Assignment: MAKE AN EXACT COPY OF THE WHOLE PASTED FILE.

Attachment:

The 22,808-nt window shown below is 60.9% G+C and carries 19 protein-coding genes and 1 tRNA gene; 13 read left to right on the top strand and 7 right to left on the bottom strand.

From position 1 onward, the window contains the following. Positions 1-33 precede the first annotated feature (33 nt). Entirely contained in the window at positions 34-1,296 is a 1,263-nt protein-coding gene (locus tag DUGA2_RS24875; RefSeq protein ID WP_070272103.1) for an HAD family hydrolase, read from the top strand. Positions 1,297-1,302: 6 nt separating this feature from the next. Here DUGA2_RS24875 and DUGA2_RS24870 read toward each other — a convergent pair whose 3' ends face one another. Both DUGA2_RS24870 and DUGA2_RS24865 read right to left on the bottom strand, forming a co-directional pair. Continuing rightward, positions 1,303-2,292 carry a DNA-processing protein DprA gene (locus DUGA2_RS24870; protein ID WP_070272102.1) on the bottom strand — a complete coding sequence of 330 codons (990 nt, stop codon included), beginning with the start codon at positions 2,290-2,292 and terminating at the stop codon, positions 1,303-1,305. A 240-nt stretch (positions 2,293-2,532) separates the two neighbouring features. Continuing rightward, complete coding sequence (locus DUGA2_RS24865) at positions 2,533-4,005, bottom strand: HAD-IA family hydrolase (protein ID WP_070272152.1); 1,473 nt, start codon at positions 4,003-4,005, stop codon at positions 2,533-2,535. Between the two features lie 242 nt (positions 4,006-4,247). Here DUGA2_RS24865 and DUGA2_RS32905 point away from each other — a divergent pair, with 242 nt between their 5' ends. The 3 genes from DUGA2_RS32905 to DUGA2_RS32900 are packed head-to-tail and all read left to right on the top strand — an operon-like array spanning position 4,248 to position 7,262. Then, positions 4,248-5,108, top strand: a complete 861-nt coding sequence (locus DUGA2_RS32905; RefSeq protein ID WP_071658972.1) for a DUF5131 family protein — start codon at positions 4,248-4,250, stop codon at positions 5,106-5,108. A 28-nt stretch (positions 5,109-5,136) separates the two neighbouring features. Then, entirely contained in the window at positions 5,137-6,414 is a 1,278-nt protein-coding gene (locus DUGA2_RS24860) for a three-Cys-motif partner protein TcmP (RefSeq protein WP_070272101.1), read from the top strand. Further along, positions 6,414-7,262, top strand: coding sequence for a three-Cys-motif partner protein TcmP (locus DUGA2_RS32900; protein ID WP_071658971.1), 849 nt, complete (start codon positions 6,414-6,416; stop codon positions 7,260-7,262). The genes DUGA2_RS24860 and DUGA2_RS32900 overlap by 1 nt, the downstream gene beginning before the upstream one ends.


The 22,808-nt window shown below is 60.9% G+C and carries 19 protein-coding genes and 1 tRNA gene; 13 read left to right on the top strand and 7 right to left on the bottom strand.

From position 1 onward, the window contains the following. Positions 1-33 precede the first annotated feature (33 nt). Entirely contained in the window at positions 34-1,296 is a 1,263-nt protein-coding gene (locus tag DUGA2_RS24875; RefSeq protein ID WP_070272103.1) for an HAD family hydrolase, read from the top strand. Positions 1,297-1,302: 6 nt separating this feature from the next. Here DUGA2_RS24875 and DUGA2_RS24870 read toward each other — a convergent pair whose 3' ends face one another. Both DUGA2_RS24870 and DUGA2_RS24865 read right to left on the bottom strand, forming a co-directional pair. Continuing rightward, positions 1,303-2,292 carry a DNA-processing protein DprA gene (locus DUGA2_RS24870; protein ID WP_070272102.1) on the bottom strand — a complete coding sequence of 330 codons (990 nt, stop codon included), beginning with the start codon at positions 2,290-2,292 and terminating at the stop codon, positions 1,303-1,305. A 240-nt stretch (positions 2,293-2,532) separates the two neighbouring features. Continuing rightward, complete coding sequence (locus DUGA2_RS24865) at positions 2,533-4,005, bottom strand: HAD-IA family hydrolase (protein ID WP_070272152.1); 1,473 nt, start codon at positions 4,003-4,005, stop codon at positions 2,533-2,535. Between the two features lie 242 nt (positions 4,006-4,247). Here DUGA2_RS24865 and DUGA2_RS32905 point away from each other — a divergent pair, with 242 nt between their 5' ends. The 3 genes from DUGA2_RS32905 to DUGA2_RS32900 are packed head-to-tail and all read left to right on the top strand — an operon-like array spanning position 4,248 to position 7,262. Then, positions 4,248-5,108, top strand: a complete 861-nt coding sequence (locus DUGA2_RS32905; RefSeq protein ID WP_071658972.1) for a DUF5131 family protein — start codon at positions 4,248-4,250, stop codon at positions 5,106-5,108. A 28-nt stretch (positions 5,109-5,136) separates the two neighbouring features. Then, entirely contained in the window at positions 5,137-6,414 is a 1,278-nt protein-coding gene (locus DUGA2_RS24860) for a three-Cys-motif partner protein TcmP (RefSeq protein WP_070272101.1), read from the top strand. Further along, positions 6,414-7,262, top strand: coding sequence for a three-Cys-motif partner protein TcmP (locus DUGA2_RS32900; protein ID WP_071658971.1), 849 nt, complete (start codon positions 6,414-6,416; stop codon positions 7,260-7,262). The genes DUGA2_RS24860 and DUGA2_RS32900 overlap by 1 nt, the downstream gene beginning before the upstream one ends.